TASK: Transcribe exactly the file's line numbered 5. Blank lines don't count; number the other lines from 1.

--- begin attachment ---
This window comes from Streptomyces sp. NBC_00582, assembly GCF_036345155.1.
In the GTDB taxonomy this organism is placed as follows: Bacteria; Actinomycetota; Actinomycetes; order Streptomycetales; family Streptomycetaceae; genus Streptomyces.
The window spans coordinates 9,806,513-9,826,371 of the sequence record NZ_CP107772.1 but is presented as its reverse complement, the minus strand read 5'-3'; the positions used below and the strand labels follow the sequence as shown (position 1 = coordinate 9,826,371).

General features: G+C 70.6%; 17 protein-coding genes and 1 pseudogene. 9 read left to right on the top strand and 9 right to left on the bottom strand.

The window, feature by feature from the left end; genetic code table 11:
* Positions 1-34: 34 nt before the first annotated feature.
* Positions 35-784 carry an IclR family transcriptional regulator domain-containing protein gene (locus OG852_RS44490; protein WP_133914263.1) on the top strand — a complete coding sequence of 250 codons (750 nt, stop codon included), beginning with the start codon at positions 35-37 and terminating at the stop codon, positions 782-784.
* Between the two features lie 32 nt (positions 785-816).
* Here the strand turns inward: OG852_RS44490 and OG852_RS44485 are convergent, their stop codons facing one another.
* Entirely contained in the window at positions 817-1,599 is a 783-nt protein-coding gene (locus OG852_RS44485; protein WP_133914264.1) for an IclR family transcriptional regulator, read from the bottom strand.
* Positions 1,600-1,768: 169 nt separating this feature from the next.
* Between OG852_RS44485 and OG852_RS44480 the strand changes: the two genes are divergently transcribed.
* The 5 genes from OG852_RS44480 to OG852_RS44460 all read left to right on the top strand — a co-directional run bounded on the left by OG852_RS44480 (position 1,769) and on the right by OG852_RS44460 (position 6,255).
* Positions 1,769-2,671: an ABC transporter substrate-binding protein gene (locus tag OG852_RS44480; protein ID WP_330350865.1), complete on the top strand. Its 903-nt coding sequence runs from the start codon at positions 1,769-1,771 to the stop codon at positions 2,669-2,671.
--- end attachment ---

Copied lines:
The window, feature by feature from the left end; genetic code table 11: